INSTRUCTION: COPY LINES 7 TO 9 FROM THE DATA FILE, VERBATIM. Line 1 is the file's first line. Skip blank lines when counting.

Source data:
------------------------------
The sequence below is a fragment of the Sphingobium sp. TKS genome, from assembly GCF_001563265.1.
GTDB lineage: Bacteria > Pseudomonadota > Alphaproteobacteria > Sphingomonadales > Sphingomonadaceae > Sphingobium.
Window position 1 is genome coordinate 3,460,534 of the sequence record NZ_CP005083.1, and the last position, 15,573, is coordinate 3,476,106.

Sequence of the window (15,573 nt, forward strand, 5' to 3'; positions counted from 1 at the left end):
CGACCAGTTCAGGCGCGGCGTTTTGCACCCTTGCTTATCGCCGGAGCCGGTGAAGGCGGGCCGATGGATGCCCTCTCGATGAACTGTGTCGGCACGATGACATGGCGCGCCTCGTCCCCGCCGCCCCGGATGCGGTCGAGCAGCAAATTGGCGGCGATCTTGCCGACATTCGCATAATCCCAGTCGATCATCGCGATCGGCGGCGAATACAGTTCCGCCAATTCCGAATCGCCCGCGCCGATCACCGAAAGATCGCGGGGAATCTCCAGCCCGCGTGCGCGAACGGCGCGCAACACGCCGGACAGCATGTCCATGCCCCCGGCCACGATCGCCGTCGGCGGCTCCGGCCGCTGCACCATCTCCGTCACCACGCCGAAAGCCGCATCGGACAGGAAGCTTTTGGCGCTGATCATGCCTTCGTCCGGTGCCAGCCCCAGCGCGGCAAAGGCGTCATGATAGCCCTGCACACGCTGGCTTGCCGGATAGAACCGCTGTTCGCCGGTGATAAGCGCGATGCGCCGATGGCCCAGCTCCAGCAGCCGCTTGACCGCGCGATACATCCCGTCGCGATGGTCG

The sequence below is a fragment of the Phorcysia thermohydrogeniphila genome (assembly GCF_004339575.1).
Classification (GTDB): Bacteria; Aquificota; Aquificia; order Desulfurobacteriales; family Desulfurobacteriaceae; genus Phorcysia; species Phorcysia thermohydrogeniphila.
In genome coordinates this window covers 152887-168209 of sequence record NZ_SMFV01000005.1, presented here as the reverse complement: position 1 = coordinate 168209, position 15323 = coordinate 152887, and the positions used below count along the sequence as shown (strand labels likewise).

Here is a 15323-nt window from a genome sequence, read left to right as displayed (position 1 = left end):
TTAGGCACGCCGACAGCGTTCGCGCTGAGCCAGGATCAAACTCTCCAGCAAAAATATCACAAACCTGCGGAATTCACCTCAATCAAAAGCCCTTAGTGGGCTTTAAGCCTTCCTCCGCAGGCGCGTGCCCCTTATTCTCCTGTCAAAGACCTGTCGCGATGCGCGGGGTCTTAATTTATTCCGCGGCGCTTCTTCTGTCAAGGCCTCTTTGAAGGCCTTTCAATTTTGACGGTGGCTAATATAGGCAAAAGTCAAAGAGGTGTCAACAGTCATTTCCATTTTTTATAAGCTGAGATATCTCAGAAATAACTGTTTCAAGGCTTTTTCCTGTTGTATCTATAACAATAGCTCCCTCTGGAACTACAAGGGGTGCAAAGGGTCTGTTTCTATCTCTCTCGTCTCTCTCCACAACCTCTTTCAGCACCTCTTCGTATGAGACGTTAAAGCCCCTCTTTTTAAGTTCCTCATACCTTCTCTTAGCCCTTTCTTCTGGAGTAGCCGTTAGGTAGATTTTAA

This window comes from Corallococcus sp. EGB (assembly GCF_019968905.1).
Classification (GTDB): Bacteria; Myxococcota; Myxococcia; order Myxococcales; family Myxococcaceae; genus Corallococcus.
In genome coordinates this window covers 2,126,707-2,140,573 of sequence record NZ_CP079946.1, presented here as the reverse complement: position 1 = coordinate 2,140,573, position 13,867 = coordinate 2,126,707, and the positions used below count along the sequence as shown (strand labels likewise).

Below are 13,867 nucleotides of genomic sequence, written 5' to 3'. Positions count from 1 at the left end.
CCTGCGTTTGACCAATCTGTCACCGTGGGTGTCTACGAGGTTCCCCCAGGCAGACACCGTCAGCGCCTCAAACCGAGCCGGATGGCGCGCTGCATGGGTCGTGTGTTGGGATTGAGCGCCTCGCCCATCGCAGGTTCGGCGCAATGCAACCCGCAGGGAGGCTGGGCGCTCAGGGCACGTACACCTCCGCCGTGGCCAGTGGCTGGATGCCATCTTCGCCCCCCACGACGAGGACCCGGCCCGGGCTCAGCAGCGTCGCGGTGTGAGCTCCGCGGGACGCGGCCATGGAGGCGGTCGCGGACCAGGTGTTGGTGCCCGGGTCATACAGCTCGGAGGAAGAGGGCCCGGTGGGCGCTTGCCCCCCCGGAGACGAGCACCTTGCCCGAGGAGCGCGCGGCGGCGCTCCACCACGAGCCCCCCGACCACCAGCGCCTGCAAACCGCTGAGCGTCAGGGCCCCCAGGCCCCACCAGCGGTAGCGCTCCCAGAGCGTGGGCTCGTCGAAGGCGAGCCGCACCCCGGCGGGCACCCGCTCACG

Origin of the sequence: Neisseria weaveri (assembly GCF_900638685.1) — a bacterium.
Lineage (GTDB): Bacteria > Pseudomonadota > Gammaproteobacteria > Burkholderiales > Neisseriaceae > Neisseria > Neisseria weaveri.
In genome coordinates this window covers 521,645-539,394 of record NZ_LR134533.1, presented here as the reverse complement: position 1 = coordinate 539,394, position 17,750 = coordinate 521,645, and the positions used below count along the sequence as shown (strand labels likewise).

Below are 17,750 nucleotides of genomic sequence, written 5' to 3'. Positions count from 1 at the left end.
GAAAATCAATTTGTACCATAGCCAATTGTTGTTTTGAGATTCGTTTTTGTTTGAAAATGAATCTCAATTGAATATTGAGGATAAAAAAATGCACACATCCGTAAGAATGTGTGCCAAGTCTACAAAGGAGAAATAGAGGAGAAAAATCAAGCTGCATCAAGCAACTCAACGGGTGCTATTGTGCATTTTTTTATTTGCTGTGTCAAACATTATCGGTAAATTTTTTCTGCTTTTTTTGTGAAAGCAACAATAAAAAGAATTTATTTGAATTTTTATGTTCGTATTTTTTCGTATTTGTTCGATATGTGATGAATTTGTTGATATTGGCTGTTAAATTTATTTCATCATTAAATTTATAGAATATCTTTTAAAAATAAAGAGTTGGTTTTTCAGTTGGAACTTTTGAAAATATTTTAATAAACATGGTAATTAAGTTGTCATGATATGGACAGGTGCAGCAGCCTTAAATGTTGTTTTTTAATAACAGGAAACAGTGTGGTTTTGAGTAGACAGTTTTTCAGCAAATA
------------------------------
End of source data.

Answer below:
Classification (GTDB): Bacteria; Aquificota; Aquificia; order Desulfurobacteriales; family Desulfurobacteriaceae; genus Phorcysia; species Phorcysia thermohydrogeniphila.
In genome coordinates this window covers 152887-168209 of sequence record NZ_SMFV01000005.1, presented here as the reverse complement: position 1 = coordinate 168209, position 15323 = coordinate 152887, and the positions used below count along the sequence as shown (strand labels likewise).

Here is a 15323-nt window from a genome sequence, read left to right as displayed (position 1 = left end):